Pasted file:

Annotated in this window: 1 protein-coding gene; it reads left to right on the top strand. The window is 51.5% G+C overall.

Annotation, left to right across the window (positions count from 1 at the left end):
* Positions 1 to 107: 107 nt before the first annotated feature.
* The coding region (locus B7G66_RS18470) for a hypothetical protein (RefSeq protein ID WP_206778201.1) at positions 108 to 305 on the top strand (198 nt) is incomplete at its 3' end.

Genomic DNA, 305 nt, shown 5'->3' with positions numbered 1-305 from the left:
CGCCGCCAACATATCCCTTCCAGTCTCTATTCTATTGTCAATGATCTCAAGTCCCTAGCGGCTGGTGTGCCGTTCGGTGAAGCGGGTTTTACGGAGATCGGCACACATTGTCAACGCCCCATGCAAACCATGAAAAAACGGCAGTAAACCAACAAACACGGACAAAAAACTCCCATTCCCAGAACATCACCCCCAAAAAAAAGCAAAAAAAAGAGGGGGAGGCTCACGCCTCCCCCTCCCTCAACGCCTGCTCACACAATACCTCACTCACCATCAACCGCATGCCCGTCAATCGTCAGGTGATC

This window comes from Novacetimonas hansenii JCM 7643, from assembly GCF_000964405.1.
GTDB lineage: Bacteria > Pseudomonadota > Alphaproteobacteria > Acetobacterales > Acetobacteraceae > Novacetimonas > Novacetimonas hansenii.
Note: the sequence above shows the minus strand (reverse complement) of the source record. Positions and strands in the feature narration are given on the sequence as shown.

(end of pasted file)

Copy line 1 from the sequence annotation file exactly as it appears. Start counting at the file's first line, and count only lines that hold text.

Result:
Annotated in this window: 1 protein-coding gene; it reads left to right on the top strand. The window is 51.5% G+C overall.